How high should the shelf be for the nests?

Discussion in 'Coop & Run - Design, Construction, & Maintenance' started by Sulteric, Jun 7, 2008.

  1. Sulteric

    Sulteric In the Brooder

    Jun 7, 2008
    Central Massachusetts
    I'm building a chicken coop. It's good to go but I haven't installed my shelving yet for their nests. How high off of the floor should they be?

    Also I assume hay or straw is best for their nesting boxes, is there anything else I can safely use?

    -Peter in Rutland (MA not VT)
  2. CarriBrown

    CarriBrown Crowing

    What type of birds do you have? There are some breeds, like Silkies, that can't fly up to high spots. The heavy breeds have a harder time than their bantam counterparts, too.
    Usually, the best thing to do is to have their nests as low as possible, and then have the roosts up higher. If you put the roosts up high, install a ladder for them to walk up, or install several roosts so they can jump from one up to the next, etc.
  3. Chirpy

    Chirpy Balderdash

    May 24, 2007
    If you have the option I would have a double row of nest boxes with the bottom row close to the ground (or even on ground level) and then a row on top of those. Then, the chickens can chose which they want to use.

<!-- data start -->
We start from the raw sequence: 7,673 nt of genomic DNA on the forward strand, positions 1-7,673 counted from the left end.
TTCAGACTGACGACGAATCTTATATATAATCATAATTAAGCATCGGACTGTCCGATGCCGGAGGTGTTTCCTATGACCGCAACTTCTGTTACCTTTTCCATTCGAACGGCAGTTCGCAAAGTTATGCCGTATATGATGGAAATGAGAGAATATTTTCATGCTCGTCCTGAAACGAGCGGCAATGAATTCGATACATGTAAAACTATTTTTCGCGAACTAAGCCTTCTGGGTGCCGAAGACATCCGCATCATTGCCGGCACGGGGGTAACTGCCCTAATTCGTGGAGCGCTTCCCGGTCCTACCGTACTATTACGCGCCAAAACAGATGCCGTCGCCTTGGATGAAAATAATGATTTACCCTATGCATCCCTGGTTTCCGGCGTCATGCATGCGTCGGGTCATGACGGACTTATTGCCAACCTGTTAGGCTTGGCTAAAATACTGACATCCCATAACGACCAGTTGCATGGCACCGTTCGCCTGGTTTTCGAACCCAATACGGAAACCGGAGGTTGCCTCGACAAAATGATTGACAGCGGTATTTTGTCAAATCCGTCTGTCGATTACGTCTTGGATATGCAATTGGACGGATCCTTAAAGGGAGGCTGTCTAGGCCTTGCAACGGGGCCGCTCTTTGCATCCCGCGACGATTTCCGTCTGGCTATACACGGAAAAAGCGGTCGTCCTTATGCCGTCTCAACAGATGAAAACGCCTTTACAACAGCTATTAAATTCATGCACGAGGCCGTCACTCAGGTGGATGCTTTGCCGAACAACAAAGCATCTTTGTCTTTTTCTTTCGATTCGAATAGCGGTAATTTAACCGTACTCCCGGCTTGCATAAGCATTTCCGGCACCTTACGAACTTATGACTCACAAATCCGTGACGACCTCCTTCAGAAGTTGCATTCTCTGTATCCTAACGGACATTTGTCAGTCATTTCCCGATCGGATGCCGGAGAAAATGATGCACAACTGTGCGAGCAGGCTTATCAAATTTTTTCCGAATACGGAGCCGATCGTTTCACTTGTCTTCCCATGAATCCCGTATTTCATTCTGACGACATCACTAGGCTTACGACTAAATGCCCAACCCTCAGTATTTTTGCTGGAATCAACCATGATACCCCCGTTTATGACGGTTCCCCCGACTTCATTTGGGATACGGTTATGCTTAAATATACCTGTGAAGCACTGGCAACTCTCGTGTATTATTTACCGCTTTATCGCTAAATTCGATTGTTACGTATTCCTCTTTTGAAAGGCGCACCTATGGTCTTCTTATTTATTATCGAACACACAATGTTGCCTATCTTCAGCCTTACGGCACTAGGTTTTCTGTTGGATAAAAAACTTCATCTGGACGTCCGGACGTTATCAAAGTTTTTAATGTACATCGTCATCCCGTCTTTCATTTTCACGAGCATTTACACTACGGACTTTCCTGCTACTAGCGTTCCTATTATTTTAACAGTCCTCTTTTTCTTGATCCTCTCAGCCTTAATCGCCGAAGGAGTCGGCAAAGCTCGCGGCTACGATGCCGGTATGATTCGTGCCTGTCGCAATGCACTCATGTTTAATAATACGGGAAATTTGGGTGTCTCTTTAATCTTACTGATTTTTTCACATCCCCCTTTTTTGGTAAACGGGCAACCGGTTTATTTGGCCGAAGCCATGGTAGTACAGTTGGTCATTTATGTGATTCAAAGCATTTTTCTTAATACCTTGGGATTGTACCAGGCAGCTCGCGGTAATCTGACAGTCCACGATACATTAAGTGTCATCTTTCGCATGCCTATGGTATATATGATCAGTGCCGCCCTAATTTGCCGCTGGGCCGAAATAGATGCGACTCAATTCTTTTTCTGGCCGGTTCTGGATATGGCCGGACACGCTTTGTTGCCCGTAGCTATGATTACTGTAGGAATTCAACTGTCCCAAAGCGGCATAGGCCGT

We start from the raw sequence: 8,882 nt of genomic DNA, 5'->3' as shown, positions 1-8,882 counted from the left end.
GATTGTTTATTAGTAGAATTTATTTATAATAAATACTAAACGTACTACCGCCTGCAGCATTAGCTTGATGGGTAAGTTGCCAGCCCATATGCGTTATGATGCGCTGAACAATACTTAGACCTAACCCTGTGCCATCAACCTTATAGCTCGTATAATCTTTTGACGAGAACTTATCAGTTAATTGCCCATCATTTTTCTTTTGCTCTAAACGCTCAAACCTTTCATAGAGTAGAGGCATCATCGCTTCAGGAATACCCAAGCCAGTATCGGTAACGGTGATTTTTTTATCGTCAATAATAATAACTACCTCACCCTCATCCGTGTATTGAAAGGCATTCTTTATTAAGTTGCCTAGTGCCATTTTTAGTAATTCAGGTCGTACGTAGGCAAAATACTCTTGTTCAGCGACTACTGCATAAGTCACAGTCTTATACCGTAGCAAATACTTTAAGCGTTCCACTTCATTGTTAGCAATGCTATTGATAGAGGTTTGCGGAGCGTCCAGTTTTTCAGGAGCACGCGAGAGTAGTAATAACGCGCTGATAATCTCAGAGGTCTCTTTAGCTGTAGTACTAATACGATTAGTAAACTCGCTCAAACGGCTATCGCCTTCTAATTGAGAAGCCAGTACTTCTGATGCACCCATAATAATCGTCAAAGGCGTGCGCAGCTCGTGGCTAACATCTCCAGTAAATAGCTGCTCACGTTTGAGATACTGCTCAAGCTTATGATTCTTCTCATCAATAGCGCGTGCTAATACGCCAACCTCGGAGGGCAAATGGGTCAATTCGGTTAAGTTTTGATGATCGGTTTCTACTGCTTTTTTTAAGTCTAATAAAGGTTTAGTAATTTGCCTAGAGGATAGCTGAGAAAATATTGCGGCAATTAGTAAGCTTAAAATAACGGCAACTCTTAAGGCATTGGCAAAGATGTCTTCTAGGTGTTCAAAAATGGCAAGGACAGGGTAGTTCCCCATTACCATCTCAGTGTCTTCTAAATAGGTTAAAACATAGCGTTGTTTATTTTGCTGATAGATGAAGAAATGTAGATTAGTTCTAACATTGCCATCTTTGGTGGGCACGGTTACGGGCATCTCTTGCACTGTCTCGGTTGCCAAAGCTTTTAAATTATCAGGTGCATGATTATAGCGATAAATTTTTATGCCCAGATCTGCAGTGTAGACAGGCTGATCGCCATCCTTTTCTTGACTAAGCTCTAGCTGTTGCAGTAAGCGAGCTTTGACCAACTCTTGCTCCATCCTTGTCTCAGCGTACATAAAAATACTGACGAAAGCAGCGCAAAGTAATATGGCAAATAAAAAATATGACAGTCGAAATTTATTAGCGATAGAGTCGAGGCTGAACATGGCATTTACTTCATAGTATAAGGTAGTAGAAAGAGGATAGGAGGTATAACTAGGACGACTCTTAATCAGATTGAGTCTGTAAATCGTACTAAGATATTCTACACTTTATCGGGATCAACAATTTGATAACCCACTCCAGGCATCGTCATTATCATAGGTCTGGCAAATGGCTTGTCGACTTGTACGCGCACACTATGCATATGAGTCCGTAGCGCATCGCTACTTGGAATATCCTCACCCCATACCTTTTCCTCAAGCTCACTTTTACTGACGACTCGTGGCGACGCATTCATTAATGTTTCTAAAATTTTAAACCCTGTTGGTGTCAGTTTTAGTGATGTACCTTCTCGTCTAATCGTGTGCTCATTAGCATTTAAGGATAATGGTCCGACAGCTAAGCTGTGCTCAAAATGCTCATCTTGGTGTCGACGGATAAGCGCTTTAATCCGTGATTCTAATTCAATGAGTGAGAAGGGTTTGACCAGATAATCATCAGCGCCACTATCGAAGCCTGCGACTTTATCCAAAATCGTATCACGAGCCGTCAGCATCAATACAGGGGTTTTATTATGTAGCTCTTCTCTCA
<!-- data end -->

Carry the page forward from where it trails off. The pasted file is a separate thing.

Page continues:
I have my bottom row about ten inches off the ground and the top row about two feet off the ground. Most of my standards use the top row to lay their eggs.

    I personally don't like straw or hay for bedding. I use pine shavings. Straw and hay both tend to mat and can harbor mites and other pests; especially straw as it has hollow stems.

    The shavings are so easy to use and keep clean. You can just scoop out poop as often as needed or use the deep litter method (DLM) for the floor.

    Here's a picture taken during construction but it may give you an idea:

  4. patandchickens

    patandchickens Flock Mistress

    Apr 20, 2007
    Ontario, Canada
    Lower than the roost, unless you want pooey eggs.

  5. Sulteric

    Sulteric In the Brooder

    Jun 7, 2008
    Central Massachusetts

    I wound up putting them about 2' high or so, so I have room for expansion underneath.

    I'm not sure what type they are yet because I'm taking them off a friends hands but I guess I'll find out. I can always put a ramp in. I made the dividers between boxes removable for easy cleaning and access.

    Pine shavings sound good. I think I know of a place I can get them from.

    I'm using an old shed I converted. It has a cement floor with a drain in the middle. I'll have to figure that part all out. It does have excellent ventilation and is very shaded to keep them cool in the summer.

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